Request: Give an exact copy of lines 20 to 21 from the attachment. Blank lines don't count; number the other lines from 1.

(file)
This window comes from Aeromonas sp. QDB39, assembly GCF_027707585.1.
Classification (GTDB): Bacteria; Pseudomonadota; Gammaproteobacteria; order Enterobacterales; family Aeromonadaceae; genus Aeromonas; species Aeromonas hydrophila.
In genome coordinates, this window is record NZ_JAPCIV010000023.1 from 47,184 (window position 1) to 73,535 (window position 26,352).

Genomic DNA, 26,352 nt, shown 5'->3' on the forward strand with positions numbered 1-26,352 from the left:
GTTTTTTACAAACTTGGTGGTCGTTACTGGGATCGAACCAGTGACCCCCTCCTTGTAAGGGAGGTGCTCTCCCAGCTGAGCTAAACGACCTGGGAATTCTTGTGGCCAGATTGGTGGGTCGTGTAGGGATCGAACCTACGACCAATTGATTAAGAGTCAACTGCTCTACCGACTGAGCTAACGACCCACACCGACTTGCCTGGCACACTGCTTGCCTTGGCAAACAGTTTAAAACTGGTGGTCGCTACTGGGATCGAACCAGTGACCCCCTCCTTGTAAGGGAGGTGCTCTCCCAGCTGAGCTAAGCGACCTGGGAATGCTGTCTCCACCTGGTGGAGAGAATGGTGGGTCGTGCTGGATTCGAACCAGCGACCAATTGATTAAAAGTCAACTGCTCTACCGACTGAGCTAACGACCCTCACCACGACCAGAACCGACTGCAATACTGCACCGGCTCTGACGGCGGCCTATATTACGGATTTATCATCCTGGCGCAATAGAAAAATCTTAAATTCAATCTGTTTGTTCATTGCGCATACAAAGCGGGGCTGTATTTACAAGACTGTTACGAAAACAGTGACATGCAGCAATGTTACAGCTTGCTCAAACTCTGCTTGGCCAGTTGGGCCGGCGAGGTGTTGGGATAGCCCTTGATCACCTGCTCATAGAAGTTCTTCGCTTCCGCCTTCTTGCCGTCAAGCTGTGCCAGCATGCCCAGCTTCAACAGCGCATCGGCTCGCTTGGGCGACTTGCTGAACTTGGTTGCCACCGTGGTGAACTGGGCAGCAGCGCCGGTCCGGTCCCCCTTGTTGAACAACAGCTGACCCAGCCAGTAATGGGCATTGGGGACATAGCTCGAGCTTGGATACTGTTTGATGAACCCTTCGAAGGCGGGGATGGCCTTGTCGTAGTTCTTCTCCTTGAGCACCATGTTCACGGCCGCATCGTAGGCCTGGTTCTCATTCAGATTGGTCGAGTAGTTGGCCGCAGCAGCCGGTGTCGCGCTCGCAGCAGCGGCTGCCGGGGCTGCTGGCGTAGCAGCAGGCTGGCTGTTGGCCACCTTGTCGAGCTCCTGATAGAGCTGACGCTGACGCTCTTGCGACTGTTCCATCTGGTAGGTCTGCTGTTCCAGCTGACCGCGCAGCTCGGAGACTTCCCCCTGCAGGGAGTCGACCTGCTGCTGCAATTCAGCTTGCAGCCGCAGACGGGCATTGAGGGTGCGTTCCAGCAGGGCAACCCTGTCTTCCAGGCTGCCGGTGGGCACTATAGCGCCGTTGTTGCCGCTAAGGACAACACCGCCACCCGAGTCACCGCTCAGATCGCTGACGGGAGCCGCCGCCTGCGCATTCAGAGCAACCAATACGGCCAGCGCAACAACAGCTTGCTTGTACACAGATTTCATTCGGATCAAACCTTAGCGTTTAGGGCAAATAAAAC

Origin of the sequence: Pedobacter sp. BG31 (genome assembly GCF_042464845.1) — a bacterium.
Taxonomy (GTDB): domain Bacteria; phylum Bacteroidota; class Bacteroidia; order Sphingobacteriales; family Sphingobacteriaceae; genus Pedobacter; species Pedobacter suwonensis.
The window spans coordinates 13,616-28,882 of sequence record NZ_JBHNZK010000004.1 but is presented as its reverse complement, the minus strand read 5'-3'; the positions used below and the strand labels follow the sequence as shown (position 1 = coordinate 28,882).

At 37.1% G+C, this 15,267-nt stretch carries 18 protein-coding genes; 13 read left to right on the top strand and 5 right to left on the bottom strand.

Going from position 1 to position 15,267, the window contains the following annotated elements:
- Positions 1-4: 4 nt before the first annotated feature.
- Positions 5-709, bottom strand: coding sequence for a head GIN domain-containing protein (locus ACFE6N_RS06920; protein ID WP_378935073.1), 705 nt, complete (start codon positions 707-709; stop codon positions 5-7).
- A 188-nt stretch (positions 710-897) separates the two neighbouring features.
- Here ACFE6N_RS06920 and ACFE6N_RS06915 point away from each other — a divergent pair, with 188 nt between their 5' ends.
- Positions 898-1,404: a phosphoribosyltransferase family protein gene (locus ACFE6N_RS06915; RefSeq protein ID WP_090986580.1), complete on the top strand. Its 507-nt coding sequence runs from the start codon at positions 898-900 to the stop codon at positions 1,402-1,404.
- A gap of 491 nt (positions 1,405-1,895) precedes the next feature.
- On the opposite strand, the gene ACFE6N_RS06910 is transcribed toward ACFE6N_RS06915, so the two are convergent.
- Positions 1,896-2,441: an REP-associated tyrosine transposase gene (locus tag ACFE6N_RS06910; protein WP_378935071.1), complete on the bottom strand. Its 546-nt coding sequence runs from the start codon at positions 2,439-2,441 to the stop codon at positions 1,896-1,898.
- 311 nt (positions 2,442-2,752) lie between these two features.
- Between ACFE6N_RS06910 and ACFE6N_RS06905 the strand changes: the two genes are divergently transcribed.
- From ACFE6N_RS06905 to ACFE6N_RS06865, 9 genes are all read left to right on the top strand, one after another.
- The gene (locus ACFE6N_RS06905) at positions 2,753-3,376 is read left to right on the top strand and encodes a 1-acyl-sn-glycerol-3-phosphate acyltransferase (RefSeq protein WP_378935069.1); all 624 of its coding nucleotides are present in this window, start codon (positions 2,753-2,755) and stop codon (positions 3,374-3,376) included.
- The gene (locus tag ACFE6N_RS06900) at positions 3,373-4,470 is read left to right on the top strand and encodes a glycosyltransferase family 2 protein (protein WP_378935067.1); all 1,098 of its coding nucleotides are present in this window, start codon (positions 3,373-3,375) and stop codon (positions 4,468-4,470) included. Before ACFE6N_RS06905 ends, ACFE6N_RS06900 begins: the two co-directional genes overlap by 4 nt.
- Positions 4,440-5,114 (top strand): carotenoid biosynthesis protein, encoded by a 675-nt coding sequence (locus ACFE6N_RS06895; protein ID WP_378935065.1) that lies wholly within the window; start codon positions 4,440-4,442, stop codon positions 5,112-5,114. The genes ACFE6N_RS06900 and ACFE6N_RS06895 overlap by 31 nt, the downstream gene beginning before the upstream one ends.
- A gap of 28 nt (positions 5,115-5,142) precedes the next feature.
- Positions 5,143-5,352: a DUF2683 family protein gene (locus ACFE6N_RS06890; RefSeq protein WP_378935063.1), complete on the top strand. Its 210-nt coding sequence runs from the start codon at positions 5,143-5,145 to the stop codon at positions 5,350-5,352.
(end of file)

- Between ACFE6N_RS06910 and ACFE6N_RS06905 the strand changes: the two genes are divergently transcribed.
- From ACFE6N_RS06905 to ACFE6N_RS06865, 9 genes are all read left to right on the top strand, one after another.